In making this series Sarah took photographs leading up to and past the limits of an animal’s territory. These photographs capture the moment of realization, just before a reaction is provoked. When the boundary is crossed, the animal’s tension reaches its peak. The response to each intrusion is unique, with varying reactions. Some seek affection or comfort, while others respond with a reproachful gaze or gesture that seems threatening. The variety of expressions, poses, and distances highlights how personal these spaces become.

As humans we have taught ourselves to disregard moments in which our personal space is entered, to tolerate it and not directly react. The limbic and possessive reaction of animals has drawn Sarah to this idea of breaking boundaries, of forcing oneself on to the Other. These animals’ reactions may suggest what we want but cannot do.
Join us for our first solo exhibition: 
“Falling Apart and Into Place”
 
Nick Griffin
Opening: Friday, March 2nd, 7-9 PM  
Find FORUS on Facebook

Join us for our first solo exhibition:

“Falling Apart and Into Place”

 

Nick Griffin

Opening: Friday, March 2nd, 7-9 PM 

Find FORUS on Facebook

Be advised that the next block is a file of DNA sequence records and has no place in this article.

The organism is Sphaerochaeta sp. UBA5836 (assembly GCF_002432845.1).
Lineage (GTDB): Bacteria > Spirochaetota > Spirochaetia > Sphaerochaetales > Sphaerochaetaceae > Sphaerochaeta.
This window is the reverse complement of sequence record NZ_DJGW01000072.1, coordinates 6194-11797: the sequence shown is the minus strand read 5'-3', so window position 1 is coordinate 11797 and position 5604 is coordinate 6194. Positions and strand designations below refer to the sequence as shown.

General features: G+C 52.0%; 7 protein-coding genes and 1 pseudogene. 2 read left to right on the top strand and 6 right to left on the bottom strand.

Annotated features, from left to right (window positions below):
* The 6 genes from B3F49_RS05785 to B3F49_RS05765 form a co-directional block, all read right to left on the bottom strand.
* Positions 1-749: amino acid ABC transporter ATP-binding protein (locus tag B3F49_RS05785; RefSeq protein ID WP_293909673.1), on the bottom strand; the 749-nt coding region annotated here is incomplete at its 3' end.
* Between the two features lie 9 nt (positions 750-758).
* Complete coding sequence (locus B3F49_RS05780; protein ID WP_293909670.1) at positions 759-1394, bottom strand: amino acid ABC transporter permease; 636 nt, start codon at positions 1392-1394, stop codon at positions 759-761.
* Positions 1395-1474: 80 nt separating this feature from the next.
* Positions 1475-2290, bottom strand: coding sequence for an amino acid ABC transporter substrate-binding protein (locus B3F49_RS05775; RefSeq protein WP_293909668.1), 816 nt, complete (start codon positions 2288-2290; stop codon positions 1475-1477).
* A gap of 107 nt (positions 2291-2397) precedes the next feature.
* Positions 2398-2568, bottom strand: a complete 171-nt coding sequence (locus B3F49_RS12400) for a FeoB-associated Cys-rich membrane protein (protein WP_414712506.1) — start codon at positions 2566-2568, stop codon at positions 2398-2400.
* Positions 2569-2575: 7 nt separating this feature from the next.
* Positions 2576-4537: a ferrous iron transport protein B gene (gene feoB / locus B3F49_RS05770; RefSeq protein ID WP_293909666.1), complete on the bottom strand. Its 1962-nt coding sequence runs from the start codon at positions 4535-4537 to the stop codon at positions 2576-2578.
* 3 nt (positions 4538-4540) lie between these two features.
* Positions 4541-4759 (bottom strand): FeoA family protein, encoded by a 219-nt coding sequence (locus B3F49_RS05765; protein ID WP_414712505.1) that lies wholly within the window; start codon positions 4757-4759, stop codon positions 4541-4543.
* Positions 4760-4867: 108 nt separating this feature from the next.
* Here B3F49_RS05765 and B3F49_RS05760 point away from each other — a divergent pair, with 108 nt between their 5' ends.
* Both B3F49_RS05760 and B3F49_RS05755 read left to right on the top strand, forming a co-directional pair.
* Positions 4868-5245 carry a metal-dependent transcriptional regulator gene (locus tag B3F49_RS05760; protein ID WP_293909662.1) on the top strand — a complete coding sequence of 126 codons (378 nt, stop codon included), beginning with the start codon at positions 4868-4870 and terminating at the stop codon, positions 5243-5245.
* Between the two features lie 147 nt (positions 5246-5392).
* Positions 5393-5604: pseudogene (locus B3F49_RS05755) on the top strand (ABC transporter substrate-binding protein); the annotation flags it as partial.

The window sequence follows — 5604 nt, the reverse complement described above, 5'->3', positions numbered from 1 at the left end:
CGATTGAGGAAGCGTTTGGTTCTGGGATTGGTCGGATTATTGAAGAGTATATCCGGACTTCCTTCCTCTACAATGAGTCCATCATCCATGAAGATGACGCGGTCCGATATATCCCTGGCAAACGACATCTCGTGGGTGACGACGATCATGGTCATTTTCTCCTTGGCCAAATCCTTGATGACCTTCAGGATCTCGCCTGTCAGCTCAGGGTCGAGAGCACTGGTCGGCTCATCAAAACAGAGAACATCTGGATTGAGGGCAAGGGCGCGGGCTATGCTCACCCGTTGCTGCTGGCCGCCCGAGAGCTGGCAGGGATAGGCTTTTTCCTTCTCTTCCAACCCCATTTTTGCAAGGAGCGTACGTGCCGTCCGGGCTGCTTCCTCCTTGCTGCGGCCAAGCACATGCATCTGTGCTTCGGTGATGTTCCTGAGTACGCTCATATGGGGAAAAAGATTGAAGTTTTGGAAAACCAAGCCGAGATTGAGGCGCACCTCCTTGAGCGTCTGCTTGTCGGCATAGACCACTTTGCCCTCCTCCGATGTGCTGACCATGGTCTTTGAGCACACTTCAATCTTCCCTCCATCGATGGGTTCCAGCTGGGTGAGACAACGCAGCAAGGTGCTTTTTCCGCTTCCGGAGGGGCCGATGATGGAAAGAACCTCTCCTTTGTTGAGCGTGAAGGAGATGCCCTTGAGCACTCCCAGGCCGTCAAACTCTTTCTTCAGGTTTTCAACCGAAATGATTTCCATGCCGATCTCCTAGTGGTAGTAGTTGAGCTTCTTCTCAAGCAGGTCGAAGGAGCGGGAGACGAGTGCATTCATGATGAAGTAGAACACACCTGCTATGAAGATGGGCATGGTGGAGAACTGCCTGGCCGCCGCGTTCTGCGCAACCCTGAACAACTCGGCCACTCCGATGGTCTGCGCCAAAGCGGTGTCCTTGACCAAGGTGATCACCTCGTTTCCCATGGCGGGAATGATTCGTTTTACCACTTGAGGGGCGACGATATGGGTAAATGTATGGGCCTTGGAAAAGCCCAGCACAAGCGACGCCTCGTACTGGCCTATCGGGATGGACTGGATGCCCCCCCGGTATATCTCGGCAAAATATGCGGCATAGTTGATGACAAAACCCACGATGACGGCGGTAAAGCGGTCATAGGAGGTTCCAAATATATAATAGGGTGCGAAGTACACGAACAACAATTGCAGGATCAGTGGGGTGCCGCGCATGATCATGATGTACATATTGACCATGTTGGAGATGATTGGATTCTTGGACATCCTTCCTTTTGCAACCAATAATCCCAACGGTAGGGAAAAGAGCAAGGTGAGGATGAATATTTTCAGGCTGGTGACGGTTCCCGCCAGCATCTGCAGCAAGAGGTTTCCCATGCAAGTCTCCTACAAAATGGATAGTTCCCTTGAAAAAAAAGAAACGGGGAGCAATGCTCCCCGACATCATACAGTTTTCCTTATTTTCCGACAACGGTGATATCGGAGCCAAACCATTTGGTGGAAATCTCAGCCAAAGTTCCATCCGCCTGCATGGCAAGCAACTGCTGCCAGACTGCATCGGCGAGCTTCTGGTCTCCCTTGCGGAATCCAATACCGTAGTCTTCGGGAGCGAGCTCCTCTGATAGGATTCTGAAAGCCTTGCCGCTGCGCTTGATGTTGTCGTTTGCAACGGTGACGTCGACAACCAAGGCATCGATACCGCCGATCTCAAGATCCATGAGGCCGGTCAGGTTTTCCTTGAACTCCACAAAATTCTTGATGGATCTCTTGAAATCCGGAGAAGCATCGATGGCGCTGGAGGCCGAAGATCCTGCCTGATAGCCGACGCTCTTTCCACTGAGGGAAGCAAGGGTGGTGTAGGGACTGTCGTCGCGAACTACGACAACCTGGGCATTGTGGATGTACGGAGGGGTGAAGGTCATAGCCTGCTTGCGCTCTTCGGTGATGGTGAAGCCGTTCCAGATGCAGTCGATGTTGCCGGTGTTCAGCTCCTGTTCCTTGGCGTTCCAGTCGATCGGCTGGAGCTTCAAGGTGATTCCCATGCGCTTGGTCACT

Photos from our past exhibition, The Prettiest and The Pinkest, Featuring artists Jade Abner, Lucy Parker, Allie Underwood and Chantal Wnuk.

Every year, Baton Rouge Gallery and Venus Envy (a Missouri-based non-profit organization driven by women which positively affects everyone by empowering women through the arts) team up to present an exciting multimedia contemporary art exhibition showcasing the work of female artists in the southeastern United States. The 14th annual Venus Envy Baton Rouge (VE2012BR) exhibition will run April 17-26, 2012.
The theme for VE2012BR is “Too Much Pink?” Artists are invited to interpret and explore the theme as they choose.
From an early age, whether welcomed or not, girls and women are oftentimes faced with the color pink as a gender-identifying color. From advocacy (breast cancer awareness) to marketing, children’s toys to clothing and everything in between, pink is often a part of the female experience. Some despise the color’s prevalence while others seek it out. Others remain indifferent. With this exhibition, we invite artists to explore the role the color pink – and the causes, things and perceptions often associated with the color - plays in the development, life and experience of women. Whether works utilize the color pink or not will not affect their eligibility.
The online submission form will be made active shortly. Download the full prospectus here.

Every year, Baton Rouge Gallery and Venus Envy (a Missouri-based non-profit organization driven by women which positively affects everyone by empowering women through the arts) team up to present an exciting multimedia contemporary art exhibition showcasing the work of female artists in the southeastern United States. The 14th annual Venus Envy Baton Rouge (VE2012BR) exhibition will run April 17-26, 2012.